The following is a cross-post from the U.S. Census Bureau
Article I, Section II of the U.S. Constitution mandates a population count of the U.S. every 10 years. Today, the U.S. Census Bureau celebrated its role in the Constitution at events in Philadelphia next to Independence Hall to educate the public about the importance of the upcoming 2020 Census.
“The Census Bureau is well on its way to conducting its constitutional requirement of a complete and accurate 2020 Census,” Dr. Steven Dillingham, Census Bureau director, said during a press conference at the Independence Visitor Center. “The Constitution is unique because it puts the power of government in the hands of the people — and the census is a big part of that. The census is one of the few national activities the American public does together — it’s the largest peacetime mobilization in our country, and it’s a cornerstone of our democracy.”
To mark Constitution Day, the Census Bureau held a news conference at the Independence Visitor Center and hosted an interactive historical exhibit at the National Constitution Center called “Shape Your Future: A Census Experience.” Thousands of middle school and high school students visited the exhibit, which included information about the 2020 Census, an artifact from each of the 23 previous decennial censuses and interactive activities that allowed students to envision what their lives may be like during future censuses.
During the news conference, the Census Bureau announced that the 2020 Address Canvassing operation is ahead of schedule and below budget. As of Sept. 16, more than 26,500 address listers have been deployed to verify addresses for the Census Bureau’s mailing list. These listers have walked 821,152 blocks to date, which is over 40,300 more blocks than the projected schedule. In addition, the cost of the Address Canvassing operation is under budget at this point in the operation (Planned cost: $85.7 million. Actual cost: $59.0 million).
“We are pleased to see that the Address Canvassing operation is on track. This is thanks to a decade of planning and implementation of efficient technology,” said Director Dillingham. “Our address list lays the foundation for an accurate census, so that six months from now, households across the nation can receive their invitation to respond to the 2020 Census online, by phone, or by mail, and so we can follow-up with nonresponding households”
Address canvassing builds and refines the Census Bureau’s address list of households nationwide, which is necessary to ensure a complete and accurate count of everyone living in the United States. Communities across the nation will continue to see address listers canvassing their neighborhood through mid-October.
In six months, households will receive an invitation to participate in the 2020 Census from either a postal worker or a census worker. Every household will have the option of responding online, by phone or by mail. Depending on how likely an area is to respond online, households will receive either an invitation encouraging response online or an invitation accompanied by a paper questionnaire. Households that do not respond will receive reminders — and eventually receive a paper questionnaire.
During the Constitution Day event, officials praised the efforts of Census Bureau partners and complete count committees across the nation to raise awareness of the importance of a complete and accurate count in the 2020 Census. At this time, there are over 400 national participating organizations and almost 60,000 local partners raising awareness about the 2020 Census.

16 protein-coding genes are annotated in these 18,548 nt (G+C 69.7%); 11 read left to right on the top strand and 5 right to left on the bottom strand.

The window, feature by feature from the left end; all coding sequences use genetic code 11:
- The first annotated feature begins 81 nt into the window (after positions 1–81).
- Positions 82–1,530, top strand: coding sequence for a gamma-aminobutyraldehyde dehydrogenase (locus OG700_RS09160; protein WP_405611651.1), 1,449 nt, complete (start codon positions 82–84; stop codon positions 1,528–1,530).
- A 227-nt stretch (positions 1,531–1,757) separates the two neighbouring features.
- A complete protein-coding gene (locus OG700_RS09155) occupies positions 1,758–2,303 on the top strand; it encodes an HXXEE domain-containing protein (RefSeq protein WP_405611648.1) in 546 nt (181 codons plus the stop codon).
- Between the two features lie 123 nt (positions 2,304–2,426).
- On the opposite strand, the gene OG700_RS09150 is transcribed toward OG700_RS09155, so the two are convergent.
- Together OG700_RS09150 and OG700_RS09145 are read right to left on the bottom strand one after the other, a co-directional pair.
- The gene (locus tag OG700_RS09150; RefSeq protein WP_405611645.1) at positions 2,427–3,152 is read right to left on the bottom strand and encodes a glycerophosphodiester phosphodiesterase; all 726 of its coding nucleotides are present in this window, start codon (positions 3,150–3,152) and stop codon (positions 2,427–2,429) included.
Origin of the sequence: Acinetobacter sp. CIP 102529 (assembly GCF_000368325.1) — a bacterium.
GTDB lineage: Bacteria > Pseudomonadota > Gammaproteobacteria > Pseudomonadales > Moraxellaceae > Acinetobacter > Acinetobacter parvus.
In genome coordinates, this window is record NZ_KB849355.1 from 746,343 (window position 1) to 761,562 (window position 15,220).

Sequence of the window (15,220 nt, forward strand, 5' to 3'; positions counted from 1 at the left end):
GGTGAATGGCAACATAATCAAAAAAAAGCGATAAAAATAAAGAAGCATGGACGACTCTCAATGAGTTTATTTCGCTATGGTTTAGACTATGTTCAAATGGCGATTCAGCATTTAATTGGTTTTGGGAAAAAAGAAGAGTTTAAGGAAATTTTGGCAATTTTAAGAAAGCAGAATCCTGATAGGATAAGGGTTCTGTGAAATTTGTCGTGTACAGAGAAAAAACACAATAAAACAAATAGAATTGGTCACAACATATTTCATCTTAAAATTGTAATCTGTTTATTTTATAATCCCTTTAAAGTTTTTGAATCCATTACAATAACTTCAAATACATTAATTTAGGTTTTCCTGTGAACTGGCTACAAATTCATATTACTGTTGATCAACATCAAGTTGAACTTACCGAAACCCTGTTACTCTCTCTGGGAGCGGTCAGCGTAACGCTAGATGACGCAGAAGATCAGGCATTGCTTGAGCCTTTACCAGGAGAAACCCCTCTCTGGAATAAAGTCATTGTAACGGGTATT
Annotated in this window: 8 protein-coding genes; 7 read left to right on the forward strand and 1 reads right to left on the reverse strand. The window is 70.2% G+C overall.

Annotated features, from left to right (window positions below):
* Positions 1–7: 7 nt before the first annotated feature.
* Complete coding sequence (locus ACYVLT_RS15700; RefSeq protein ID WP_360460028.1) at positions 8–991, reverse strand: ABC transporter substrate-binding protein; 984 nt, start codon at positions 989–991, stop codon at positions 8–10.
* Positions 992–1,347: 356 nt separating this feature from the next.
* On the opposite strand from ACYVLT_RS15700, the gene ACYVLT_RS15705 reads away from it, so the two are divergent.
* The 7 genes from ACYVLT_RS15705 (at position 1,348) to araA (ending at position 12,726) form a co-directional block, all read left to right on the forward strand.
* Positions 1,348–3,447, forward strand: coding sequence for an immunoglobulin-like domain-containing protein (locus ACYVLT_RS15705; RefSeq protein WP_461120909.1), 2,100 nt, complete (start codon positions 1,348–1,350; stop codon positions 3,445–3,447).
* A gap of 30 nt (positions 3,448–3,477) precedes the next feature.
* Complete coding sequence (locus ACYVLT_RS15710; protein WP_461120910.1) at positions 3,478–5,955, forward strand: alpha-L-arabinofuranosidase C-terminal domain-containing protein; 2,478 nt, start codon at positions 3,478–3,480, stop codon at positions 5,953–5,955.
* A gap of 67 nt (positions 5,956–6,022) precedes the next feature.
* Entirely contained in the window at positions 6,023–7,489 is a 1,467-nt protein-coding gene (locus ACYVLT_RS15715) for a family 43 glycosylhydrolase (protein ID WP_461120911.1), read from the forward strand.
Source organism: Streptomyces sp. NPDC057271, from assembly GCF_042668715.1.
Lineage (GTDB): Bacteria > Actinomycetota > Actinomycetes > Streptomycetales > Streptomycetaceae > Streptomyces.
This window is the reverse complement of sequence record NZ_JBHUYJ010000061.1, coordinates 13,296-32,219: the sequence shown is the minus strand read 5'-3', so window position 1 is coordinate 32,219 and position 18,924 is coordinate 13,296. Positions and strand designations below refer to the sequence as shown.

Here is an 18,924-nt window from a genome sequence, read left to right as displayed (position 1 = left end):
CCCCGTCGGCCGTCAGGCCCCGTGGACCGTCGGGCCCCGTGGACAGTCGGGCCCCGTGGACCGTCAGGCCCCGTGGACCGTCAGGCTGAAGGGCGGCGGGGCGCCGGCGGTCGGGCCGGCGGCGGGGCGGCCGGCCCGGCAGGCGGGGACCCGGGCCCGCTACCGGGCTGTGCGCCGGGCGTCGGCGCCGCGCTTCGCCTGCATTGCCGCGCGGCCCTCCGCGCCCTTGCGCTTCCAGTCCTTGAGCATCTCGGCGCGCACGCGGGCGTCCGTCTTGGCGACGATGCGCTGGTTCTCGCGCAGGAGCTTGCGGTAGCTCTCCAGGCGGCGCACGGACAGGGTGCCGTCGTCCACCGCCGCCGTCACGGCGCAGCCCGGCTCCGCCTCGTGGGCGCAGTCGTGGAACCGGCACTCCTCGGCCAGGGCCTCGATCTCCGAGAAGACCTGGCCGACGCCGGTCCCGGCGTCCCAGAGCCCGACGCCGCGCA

“Local complete count committees across the country are hosting promotional events, displaying census information in government buildings, and are even including census messages on customer billing statements or other correspondence,” said Fernando Armstrong, Philadelphia regional director. “Complete count committees, like Philly Counts 2020, are our trusted voices in the community to let people know that responding to the census is easy, safe and important.”
Census Bureau officials highlighted the work of the Philadelphia complete count committee. Philadelphia’s complete count committee, Philly Counts 2020, has worked with the Census Bureau’s Philadelphia regional office to reach hard to count communities. For example, Philly Counts 2020 has set up training sessions across Philadelphia to help people know how to talk to their friends and neighbors about why the census is important. These “census champions” will be the voices in their community.
“We are happy to be working closely with the U.S. Census Bureau to ensure a complete and accurate count in Philadelphia. Constitution Day is an important time for us to remember that the census is critical to our democracy,” said Stephanie Reid, Executive Director, Philly Counts 2020. “In Philadelphia, we are committed to working with community-based organizations, grasstops, and grassroots leaders through the city to ensure a complete and accurate count."
The 2020 Census officially starts counting people in January 2020 in remote Toksook Bay, Alaska; while most households in the nation will receive invitations to respond (online, by phone or by mail) in March 2020. The Census Bureau will begin advertising in early 2020 to increase awareness of the 2020 Census.
The U.S. Constitution mandates that a census of the population be conducted once every 10 years. Census data are used to reapportion Congressional representation among the states, and to determine how billions in federal funds are distributed to states and local communities every year for services and infrastructure, including health care, jobs, schools, roads and businesses.
For more information on the 2020 Census, visit the Census Bureau website.